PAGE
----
My friend Sarah recommended The Journal of Engineering Education to me as a really solid and totally awesome source of pedagogy research. So, I went and looked at the most recent issue (October 2012) and picked the article that called to me the strongest: “The Informed Design Teaching and Learning Matrix.” Authored by David P. Crismond (CUNY, City College) and Robin S. Adams (Purdue University), it is a huge article (40 large pages of single-spaced prose before the 20 pages of citations), incredibly well-grounded in previous research, and meticulously written/organized. It inspired many ideas for my classrooms and I was regularly amazed by the universality a lot of what they recommend: it applies to my own learning, parenting, classroom teaching, one-on-one teaching, mentoring, and probably a number of other things I’m forgetting at the moment.
These authors are focused on how engineering design is taught and learned. By design, they refer to the process of creating an object/solution (such as a parachute) according to given parameters. They present their findings as a matrix (table) that “contains nine engineering design strategies and associated patterns that contrast beginning versus informed design behaviors, with links to learning goals and instructional approaches that aim to support students in developing their engineering design abilities.” (p. 738) This sounds intimidating, but it is very cool. The bulk of the article and –for me– the most thought-provoking is the section “Unpacking the Matrix.” Each of the nine patterns is discussed in two sub-sections: a summary/description and teaching strategies. What a goldmine! Here are three of my three favorite “ah ha!” moments. I have organized them from the most general to the most specific, in terms of “field of study.”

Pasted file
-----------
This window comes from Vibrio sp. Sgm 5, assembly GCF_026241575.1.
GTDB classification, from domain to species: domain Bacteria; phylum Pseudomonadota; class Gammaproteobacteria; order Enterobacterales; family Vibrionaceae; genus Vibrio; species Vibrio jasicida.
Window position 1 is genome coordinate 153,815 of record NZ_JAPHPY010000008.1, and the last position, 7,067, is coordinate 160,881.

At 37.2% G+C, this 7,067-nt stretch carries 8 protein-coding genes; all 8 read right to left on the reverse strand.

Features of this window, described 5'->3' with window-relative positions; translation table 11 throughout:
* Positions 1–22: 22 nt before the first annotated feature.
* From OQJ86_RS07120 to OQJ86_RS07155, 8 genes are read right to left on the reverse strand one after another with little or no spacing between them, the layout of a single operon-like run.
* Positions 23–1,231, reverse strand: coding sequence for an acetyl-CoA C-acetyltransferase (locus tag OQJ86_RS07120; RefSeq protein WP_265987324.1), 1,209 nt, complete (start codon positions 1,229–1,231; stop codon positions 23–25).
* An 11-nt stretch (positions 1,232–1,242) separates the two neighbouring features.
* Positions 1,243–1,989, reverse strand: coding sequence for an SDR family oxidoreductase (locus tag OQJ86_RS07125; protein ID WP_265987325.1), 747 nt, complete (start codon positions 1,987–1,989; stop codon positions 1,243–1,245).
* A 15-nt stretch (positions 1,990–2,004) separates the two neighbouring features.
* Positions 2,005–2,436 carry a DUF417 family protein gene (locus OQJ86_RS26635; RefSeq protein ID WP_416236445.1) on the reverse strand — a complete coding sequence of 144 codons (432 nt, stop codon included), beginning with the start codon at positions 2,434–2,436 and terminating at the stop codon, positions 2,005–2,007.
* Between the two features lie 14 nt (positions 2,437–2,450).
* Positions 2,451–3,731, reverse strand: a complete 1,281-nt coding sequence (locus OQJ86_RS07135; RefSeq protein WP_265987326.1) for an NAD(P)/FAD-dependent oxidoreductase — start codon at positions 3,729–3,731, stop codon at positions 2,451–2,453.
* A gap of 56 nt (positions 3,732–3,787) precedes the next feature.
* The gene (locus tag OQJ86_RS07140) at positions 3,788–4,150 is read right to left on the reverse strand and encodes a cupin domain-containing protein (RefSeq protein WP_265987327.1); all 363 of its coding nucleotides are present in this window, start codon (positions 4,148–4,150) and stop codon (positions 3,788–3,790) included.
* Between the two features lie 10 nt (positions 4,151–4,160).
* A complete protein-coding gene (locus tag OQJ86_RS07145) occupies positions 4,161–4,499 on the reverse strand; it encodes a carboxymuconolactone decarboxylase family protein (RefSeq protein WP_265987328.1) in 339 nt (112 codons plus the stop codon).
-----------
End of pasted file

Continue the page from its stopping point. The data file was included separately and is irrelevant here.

(1) Teaching Teaching. Try replacing the word designers with the word teachers: “Beginning designers design in haphazard ways, working at random on whatever problems emerge, or they treat design as a set of strategies to be done once in linear order. Informed designers do design as an iterative process, while improving ideas and prototypes based on feedback and cycling back to upgrade their understanding of the problem. They manage their time and resources strategically and use design strategies multiple times in any order, as needed, in a systematic way.” (p. 769) Not all of the design teaching strategies map well onto pedagogy teaching strategies, but here are two that I liked: “…simply having undergraduate engineers read a textbook’s description of the design process favorably impacted the quality of students’ design work and resulted in them doing more transitions and using more design strategies.” But, I have yet to locate a textbook on how to write a good aural skills assignment, lesson plan, module, course, or curriculum. I imagine this textbook contribution would be highly useful… Second: “Some students can be overly cautious when designing and need support in taking risks with their design ideas.” (emphasis mine, p. 772) I love taking risks with my teaching. I call it experimenting. And lots of my experiments flop; but I always learn from them. I often feel a little bit alone in my risk-taking. I imagine there are others doing it, but no one talks about it. As I mentor newer teachers, I think I can use the lingo in this section of the article to help me better express my ideas. I also think that I can continue to work to create a climate where risk-taking (and reflecting on that risk-taking) is supported.